This miniature ovoid redware jug is a rare survivor, 125 years old and a memento from the 1895 Cotton States and International Exposition. Held from September to December in Atlanta, Georgia, the Expo promoted the American South's products and technologies to the world. On September 18, then President Grover Cleveland threw an electric switch at his home in Massachusetts to officially open the Expo. On that Opening Day, Booker T. Washington gave his famous "Atlanta Compromise" speech. Nearly 800,000 visitors attended that Exposition; we've included a black and white bird's-eye view showing the extent of the layout, which is now commemorated by a sign in Piedmont Park.
Hand made from unglazed pale red clay, this little jug probably sold at the fair for a few pennies. Its bulbous form is a faithful recreation in miniature of far larger jugs, with its thick rim and applied, arched handle. Inked in black on the center of the jug is FAIR-OF-1895.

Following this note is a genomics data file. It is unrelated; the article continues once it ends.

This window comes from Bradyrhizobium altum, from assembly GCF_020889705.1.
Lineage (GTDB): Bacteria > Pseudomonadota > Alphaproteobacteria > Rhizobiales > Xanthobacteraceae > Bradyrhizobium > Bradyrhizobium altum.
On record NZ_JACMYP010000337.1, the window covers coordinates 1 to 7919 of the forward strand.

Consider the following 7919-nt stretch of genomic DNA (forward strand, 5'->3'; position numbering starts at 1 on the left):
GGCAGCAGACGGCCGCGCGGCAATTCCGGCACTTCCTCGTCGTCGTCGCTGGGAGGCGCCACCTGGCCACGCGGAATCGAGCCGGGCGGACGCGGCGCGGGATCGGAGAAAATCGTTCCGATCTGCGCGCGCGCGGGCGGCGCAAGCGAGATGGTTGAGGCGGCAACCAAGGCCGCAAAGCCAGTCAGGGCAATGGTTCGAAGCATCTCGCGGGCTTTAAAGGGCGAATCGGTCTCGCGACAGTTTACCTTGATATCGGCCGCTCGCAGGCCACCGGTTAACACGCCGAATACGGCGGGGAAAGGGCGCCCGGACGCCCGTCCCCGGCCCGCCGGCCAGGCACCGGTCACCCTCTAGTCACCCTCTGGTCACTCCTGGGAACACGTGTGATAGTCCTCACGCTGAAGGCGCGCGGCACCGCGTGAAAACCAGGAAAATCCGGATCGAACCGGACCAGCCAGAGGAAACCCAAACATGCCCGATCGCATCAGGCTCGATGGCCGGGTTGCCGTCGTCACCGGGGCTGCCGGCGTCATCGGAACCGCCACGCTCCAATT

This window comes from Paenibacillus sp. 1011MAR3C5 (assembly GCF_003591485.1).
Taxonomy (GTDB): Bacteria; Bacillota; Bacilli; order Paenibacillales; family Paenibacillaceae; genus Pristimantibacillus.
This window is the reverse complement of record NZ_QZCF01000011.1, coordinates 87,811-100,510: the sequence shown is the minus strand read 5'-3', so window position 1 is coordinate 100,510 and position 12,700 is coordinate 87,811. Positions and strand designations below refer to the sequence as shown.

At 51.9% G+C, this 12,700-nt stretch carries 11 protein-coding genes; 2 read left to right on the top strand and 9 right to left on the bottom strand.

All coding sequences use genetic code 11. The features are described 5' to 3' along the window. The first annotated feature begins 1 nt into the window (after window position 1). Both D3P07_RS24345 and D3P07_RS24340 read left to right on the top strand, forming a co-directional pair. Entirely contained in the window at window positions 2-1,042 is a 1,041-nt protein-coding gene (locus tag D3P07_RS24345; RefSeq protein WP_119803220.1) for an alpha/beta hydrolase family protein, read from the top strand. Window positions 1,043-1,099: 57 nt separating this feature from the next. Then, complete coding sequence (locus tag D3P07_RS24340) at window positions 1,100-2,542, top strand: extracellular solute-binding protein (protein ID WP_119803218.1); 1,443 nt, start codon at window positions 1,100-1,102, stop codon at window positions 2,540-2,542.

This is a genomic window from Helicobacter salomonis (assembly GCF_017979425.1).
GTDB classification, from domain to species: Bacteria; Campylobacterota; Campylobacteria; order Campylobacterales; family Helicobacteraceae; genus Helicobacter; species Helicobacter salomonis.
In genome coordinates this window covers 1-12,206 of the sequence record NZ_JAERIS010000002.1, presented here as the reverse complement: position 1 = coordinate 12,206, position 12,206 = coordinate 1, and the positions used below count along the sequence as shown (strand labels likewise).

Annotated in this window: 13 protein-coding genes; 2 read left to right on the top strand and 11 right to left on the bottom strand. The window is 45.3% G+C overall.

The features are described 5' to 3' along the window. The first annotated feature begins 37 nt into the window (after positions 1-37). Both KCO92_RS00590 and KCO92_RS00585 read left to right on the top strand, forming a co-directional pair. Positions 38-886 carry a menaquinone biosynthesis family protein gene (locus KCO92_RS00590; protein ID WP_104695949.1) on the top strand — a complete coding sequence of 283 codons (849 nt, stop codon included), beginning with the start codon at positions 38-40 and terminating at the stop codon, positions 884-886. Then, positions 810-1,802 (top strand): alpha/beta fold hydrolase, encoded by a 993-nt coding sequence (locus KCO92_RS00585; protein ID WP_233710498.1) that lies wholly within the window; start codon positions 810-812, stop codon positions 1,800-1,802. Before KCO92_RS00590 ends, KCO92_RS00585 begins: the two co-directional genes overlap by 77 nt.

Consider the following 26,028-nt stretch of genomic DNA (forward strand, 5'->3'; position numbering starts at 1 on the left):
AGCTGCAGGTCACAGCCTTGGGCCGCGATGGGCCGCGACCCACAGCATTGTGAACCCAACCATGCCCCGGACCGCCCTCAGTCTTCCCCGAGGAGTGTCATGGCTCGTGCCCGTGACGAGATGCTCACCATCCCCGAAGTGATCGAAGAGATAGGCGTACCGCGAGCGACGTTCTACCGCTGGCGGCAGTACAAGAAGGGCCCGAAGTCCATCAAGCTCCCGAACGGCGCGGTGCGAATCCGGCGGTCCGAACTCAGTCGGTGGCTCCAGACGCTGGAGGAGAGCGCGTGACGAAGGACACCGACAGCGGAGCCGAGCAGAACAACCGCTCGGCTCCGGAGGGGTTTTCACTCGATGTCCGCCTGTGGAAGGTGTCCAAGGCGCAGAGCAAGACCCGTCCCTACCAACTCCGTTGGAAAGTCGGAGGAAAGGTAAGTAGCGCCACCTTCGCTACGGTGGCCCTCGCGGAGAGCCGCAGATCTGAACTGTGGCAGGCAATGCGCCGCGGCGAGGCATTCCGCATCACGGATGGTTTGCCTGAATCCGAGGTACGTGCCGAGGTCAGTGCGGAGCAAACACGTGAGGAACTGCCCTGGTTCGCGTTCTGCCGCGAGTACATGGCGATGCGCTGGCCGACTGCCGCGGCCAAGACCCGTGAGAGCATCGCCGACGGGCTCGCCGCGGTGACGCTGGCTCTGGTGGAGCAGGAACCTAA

Measuring 1 1/2 inches tall, the jug is about 2 inches across the belly and stands on a 1 1/8 inch diameter base. (The 1/2 gallon stoneware jar it's standing in front of in one of our photos is 9 1/4 inches tall.) There are signs of wear, some little nicks and pits that show in our photographs, and lumps of excess clay on the bottom. No damage is evident and the fact that it still exists is amazing. It's a wonderful addition to a redware collection or a collection of Fair and or Georgia memorabilia.